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OBU Marriage and Family Therapy Clinic to Host Community Open House April 2

March 20, 2019

OBU’s Kemp Marriage and Family Therapy Clinic will host a community open house Tuesday, April 2, from 3:30 to 5:30 p.m. The Kemp MFT Clinic is located at 2206 N. Kickapoo in Shawnee. The open house was rescheduled from a previous date, when it was postponed due to winter weather.

As part of the University’s Marriage and Family Therapy (MFT) master’s degree program, OBU operates the Kemp MFT Clinic, providing high quality therapeutic services to individuals, couples and families. These services were previously offered only to students and employees within the OBU community. However, beginning in early February, the clinic opened to members of the community.

The University opened the Kemp MFT Clinic in Spring 2018. The clinic is housed inside a former restaurant, and funds for its renovation were provided by a $200,000 grant from the Avedis Foundation, a local charitable organization with a “vision to measurably improve the health, wellness and quality of life” for local citizens.

Dr. Ronald and Mrs. Lou Kemp, both OBU alumni, gave a $250,000 gift to establish an endowment to help fund the operation of the clinic. The Kemps have spent their lives dedicated to serving others, with the latter part of their careers working in the field of marriage and family therapy in their clinic in Missouri.

The Kemp MFT Clinic features graduate level therapists in OBU’s MFT program, who are supervised by faculty. The clinic commonly treats a range of issues including depression, anxiety, relationship concerns, grief, faith concerns, self-harm, addiction and a variety of other issues.

Dr. Tara Signs, director of the Kemp MFT Clinic, is pleased that the clinic is now open to serve residents of Pottawatomie County and surrounding counties. The MFT Clinic provides therapy for individuals, couples and families.

“I am excited that we have this opportunity to provide state-of-the-art training to our MFT graduate therapists while being able to offer high quality, affordable therapeutic services to those in need,” Signs said.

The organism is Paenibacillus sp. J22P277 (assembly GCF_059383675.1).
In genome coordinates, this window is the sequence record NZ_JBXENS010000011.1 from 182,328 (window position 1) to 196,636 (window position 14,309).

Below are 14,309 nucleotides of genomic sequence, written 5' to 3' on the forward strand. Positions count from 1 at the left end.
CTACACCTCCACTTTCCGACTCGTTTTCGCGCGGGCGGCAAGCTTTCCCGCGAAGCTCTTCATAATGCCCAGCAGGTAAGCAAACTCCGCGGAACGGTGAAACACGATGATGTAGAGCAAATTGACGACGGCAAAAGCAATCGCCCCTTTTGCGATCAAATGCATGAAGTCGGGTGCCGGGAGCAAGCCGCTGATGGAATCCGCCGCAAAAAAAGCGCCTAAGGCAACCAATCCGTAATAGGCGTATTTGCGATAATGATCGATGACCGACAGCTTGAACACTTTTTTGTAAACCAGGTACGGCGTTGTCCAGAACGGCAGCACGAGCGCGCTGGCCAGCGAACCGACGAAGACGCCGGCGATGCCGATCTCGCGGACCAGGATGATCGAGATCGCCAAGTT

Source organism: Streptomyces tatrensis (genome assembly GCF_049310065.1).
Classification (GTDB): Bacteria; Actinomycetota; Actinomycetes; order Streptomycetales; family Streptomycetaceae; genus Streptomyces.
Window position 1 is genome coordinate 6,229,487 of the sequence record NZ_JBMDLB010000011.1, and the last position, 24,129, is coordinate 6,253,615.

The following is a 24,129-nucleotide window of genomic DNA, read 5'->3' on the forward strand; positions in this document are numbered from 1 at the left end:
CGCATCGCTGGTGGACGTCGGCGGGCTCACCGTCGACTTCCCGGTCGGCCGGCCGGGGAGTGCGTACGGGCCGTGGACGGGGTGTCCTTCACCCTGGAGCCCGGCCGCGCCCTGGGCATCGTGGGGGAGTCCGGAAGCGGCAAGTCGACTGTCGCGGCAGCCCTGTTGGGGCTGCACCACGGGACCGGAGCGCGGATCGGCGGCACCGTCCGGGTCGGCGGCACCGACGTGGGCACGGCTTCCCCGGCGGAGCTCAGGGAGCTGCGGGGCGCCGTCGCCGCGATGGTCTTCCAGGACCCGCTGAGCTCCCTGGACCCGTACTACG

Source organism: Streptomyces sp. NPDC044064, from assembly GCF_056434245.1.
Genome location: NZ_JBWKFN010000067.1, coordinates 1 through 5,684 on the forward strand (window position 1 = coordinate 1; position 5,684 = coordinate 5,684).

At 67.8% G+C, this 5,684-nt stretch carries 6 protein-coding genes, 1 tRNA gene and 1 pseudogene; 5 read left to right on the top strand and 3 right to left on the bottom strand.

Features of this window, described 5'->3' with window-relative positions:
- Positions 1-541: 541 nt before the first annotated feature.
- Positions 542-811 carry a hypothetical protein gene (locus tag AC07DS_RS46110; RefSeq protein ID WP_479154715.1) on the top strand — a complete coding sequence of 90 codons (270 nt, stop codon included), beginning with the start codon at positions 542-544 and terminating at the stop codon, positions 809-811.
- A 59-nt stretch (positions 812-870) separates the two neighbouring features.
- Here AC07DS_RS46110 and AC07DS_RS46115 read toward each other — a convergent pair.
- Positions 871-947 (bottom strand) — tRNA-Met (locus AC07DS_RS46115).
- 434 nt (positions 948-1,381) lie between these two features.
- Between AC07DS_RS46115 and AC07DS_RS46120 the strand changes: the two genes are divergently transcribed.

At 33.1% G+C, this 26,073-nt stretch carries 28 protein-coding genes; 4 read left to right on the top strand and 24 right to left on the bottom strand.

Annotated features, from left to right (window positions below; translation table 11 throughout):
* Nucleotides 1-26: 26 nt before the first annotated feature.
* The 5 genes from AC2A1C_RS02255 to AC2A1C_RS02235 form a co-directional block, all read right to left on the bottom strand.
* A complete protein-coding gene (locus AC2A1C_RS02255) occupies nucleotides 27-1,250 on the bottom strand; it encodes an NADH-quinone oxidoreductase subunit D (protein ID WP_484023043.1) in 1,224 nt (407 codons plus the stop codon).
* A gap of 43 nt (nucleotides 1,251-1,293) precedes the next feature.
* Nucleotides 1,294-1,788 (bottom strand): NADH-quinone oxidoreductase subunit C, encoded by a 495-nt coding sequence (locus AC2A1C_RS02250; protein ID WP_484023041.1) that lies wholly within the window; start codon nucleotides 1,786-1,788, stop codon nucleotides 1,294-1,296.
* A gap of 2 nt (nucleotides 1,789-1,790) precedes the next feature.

The clinic includes seven counseling rooms, a conference room, and a small workspace for graduate therapists and faculty supervisors. The new facility also features a play therapy room.

“The play therapy room has special meaning for me,” she said. “My friends and family generously donated the play therapy toys, supplies and art materials to complete this room. I was overwhelmed by the outpouring of support that I received from family and friends who believe in and value the work our clinic does every day.”

Dr. Canaan Crane, director of the marriage and family therapy graduate program and associate professor of psychology, appreciates the benefits the new facility brings to his students as well as members of the community.

“The Kemp MFT Clinic benefits members of the community by providing access to quality therapy services at an affordable rate,” he said. “Our MFT students have been providing therapy resources in the community at local agencies and private practices and now this adds a nice, new and accessible space for people to access these high quality services and for students to gain valuable experience as they further their education. We’re excited to join with the local community in improving access to resources for more of the Shawnee area and surrounding communities.”

MFTs are trained to provide a systems-oriented treatment approach to work with mental, emotional, behavioral and interpersonal issues. A therapist may work with couples and families together, or with individuals to address mental health concerns, improve relationships, positively affect the family dynamic and improve communication between loved ones. The job of the marriage and family therapist is to identify factors disrupting the family and work together to resolve them.

The field’s growing prominence is partially due to the demonstrated effectiveness of this family-centered approach. More than 6.1 million people annually are seen by MFTs, according to the American Association for Marriage and Family Therapists (AAMFT).

“Most counseling takes an individual route,” Crane said. “However, in MFT, while we may work with individuals, we always think relationally. We look at enacting systemic change, because you get much better and longer lasting results.”

The MFT program at OBU equips graduates to practice marriage and family therapy from a Christian perspective. Students learn from faculty members who have clinical experience as practicing therapists and teaching experience in MFT programs, giving them a high quality academic experience, resulting in strong licensure pass rates. The expert faculty are not only experienced in the field, but also are AAMFT approved supervisors and licensed as MFTs themselves.

Learn more about the Kemp MFT Clinic and the MFT program at OBU.